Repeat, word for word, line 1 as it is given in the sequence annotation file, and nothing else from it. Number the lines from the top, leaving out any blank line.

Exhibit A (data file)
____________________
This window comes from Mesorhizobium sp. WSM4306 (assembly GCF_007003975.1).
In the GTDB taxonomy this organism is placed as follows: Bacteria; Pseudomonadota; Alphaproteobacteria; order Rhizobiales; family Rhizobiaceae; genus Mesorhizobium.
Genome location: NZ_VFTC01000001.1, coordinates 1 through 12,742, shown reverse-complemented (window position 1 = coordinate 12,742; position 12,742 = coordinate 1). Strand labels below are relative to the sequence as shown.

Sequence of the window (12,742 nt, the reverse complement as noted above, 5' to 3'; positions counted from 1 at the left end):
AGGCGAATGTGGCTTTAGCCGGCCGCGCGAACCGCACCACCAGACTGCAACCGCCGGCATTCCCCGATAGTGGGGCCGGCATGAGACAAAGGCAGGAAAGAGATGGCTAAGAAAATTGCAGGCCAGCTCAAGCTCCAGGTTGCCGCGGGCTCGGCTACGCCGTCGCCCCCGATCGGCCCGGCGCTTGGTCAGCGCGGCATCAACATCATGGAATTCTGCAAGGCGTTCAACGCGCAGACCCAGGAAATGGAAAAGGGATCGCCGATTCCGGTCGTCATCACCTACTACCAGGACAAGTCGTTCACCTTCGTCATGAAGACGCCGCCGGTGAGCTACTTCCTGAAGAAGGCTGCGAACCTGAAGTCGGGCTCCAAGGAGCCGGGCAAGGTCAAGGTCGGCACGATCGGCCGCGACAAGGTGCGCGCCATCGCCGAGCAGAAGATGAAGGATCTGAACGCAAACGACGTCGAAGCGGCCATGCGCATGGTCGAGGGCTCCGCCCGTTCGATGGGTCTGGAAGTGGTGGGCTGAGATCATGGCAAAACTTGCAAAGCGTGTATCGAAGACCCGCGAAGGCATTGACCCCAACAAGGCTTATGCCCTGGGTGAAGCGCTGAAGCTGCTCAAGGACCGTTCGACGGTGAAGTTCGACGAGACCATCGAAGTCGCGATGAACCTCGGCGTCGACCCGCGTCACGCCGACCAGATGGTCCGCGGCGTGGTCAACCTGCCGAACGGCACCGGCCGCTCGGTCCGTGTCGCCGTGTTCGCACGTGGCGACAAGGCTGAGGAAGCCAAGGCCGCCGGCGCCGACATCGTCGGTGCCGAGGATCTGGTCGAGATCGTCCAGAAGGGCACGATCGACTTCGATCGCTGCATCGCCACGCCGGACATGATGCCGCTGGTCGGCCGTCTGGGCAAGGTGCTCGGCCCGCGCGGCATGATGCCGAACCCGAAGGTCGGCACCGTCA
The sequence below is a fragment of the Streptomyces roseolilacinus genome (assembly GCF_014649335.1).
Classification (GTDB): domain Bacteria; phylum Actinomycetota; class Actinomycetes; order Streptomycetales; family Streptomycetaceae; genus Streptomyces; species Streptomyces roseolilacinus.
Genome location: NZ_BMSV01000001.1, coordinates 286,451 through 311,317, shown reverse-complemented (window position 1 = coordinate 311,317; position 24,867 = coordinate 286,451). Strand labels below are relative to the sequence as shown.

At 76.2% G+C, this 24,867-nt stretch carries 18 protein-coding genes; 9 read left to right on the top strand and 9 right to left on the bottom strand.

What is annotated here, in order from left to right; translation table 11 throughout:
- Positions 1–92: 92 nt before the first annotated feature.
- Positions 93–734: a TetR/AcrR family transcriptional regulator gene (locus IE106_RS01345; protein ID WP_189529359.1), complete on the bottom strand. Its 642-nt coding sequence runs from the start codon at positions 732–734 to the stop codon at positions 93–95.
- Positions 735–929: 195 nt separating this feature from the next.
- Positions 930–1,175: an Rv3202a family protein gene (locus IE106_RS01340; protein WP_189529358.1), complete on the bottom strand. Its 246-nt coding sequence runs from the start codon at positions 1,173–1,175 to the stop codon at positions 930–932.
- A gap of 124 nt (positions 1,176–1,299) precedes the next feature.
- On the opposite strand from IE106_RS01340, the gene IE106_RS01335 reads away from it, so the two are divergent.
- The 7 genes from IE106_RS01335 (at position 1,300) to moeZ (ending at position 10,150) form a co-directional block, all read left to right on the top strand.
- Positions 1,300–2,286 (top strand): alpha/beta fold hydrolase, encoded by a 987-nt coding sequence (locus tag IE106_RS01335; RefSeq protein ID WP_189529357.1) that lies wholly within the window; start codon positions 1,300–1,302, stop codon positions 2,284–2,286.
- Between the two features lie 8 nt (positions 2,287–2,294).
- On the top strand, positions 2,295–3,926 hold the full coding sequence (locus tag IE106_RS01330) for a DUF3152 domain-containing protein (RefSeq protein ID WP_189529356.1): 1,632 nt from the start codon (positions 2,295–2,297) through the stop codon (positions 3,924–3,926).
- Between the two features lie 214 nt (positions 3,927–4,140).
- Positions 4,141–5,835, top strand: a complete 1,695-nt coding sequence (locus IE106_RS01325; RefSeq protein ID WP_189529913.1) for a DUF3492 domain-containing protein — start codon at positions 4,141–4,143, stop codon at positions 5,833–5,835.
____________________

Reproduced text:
This window comes from Mesorhizobium sp. WSM4306 (assembly GCF_007003975.1).